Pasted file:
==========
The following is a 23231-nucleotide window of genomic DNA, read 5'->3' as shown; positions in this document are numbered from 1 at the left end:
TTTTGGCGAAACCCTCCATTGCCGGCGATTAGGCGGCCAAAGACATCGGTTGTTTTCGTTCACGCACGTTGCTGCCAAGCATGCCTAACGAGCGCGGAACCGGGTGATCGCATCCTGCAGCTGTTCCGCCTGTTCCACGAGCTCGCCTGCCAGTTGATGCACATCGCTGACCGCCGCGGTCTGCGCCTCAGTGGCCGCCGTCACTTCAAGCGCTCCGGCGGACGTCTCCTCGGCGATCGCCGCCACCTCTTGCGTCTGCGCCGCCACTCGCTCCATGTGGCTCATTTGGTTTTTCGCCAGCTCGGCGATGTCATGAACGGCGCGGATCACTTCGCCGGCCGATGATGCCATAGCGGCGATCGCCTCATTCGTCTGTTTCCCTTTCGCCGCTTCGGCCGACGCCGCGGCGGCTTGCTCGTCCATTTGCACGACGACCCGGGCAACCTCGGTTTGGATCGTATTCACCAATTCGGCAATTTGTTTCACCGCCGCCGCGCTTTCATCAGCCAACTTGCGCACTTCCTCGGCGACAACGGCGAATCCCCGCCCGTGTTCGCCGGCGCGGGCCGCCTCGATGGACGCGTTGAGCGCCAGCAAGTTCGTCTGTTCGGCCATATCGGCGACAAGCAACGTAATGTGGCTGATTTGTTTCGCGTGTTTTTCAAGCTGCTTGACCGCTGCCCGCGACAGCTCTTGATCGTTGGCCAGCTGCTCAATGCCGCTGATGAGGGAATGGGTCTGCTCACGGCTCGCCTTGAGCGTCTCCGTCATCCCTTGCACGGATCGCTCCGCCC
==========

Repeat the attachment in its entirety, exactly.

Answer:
The following is a 23231-nucleotide window of genomic DNA, read 5'->3' as shown; positions in this document are numbered from 1 at the left end:
TTTTGGCGAAACCCTCCATTGCCGGCGATTAGGCGGCCAAAGACATCGGTTGTTTTCGTTCACGCACGTTGCTGCCAAGCATGCCTAACGAGCGCGGAACCGGGTGATCGCATCCTGCAGCTGTTCCGCCTGTTCCACGAGCTCGCCTGCCAGTTGATGCACATCGCTGACCGCCGCGGTCTGCGCCTCAGTGGCCGCCGTCACTTCAAGCGCTCCGGCGGACGTCTCCTCGGCGATCGCCGCCACCTCTTGCGTCTGCGCCGCCACTCGCTCCATGTGGCTCATTTGGTTTTTCGCCAGCTCGGCGATGTCATGAACGGCGCGGATCACTTCGCCGGCCGATGATGCCATAGCGGCGATCGCCTCATTCGTCTGTTTCCCTTTCGCCGCTTCGGCCGACGCCGCGGCGGCTTGCTCGTCCATTTGCACGACGACCCGGGCAACCTCGGTTTGGATCGTATTCACCAATTCGGCAATTTGTTTCACCGCCGCCGCGCTTTCATCAGCCAACTTGCGCACTTCCTCGGCGACAACGGCGAATCCCCGCCCGTGTTCGCCGGCGCGGGCCGCCTCGATGGACGCGTTGAGCGCCAGCAAGTTCGTCTGTTCGGCCATATCGGCGACAAGCAACGTAATGTGGCTGATTTGTTTCGCGTGTTTTTCAAGCTGCTTGACCGCTGCCCGCGACAGCTCTTGATCGTTGGCCAGCTGCTCAATGCCGCTGATGAGGGAATGGGTCTGCTCACGGCTCGCCTTGAGCGTCTCCGTCATCCCTTGCACGGATCGCTCCGCCC